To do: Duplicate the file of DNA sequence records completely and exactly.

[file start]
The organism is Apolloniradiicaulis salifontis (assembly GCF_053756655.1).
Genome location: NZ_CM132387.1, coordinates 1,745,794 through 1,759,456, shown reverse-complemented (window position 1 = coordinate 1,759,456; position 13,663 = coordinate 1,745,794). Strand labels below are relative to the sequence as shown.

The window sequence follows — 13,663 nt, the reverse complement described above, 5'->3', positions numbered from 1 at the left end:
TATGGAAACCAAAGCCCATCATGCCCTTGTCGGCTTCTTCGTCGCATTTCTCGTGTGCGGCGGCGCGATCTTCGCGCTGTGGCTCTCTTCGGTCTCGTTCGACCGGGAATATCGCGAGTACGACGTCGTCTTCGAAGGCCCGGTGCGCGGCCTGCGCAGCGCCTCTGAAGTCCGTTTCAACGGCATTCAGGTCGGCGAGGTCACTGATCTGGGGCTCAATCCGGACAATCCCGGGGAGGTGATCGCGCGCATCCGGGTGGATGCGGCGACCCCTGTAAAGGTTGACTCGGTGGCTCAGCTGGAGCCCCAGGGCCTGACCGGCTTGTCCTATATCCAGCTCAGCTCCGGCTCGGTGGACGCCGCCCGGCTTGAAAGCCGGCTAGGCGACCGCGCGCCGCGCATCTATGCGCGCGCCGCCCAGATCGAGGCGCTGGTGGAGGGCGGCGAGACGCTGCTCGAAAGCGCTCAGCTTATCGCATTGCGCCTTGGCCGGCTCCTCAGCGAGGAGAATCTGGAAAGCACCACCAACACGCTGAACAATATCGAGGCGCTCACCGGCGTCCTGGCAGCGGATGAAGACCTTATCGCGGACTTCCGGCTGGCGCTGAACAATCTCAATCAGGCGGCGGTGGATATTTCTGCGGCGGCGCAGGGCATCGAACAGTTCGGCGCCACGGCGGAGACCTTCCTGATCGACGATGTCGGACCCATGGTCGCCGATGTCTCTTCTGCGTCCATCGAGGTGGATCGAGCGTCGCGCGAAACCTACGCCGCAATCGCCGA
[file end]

The organism is Apolloniradiicaulis salifontis (assembly GCF_053756655.1).
Genome location: NZ_CM132387.1, coordinates 1,745,794 through 1,759,456, shown reverse-complemented (window position 1 = coordinate 1,759,456; position 13,663 = coordinate 1,745,794). Strand labels below are relative to the sequence as shown.

The window sequence follows — 13,663 nt, the reverse complement described above, 5'->3', positions numbered from 1 at the left end:
TATGGAAACCAAAGCCCATCATGCCCTTGTCGGCTTCTTCGTCGCATTTCTCGTGTGCGGCGGCGCGATCTTCGCGCTGTGGCTCTCTTCGGTCTCGTTCGACCGGGAATATCGCGAGTACGACGTCGTCTTCGAAGGCCCGGTGCGCGGCCTGCGCAGCGCCTCTGAAGTCCGTTTCAACGGCATTCAGGTCGGCGAGGTCACTGATCTGGGGCTCAATCCGGACAATCCCGGGGAGGTGATCGCGCGCATCCGGGTGGATGCGGCGACCCCTGTAAAGGTTGACTCGGTGGCTCAGCTGGAGCCCCAGGGCCTGACCGGCTTGTCCTATATCCAGCTCAGCTCCGGCTCGGTGGACGCCGCCCGGCTTGAAAGCCGGCTAGGCGACCGCGCGCCGCGCATCTATGCGCGCGCCGCCCAGATCGAGGCGCTGGTGGAGGGCGGCGAGACGCTGCTCGAAAGCGCTCAGCTTATCGCATTGCGCCTTGGCCGGCTCCTCAGCGAGGAGAATCTGGAAAGCACCACCAACACGCTGAACAATATCGAGGCGCTCACCGGCGTCCTGGCAGCGGATGAAGACCTTATCGCGGACTTCCGGCTGGCGCTGAACAATCTCAATCAGGCGGCGGTGGATATTTCTGCGGCGGCGCAGGGCATCGAACAGTTCGGCGCCACGGCGGAGACCTTCCTGATCGACGATGTCGGACCCATGGTCGCCGATGTCTCTTCTGCGTCCATCGAGGTGGATCGAGCGTCGCGCGAAACCTACGCCGCAATCGCCGA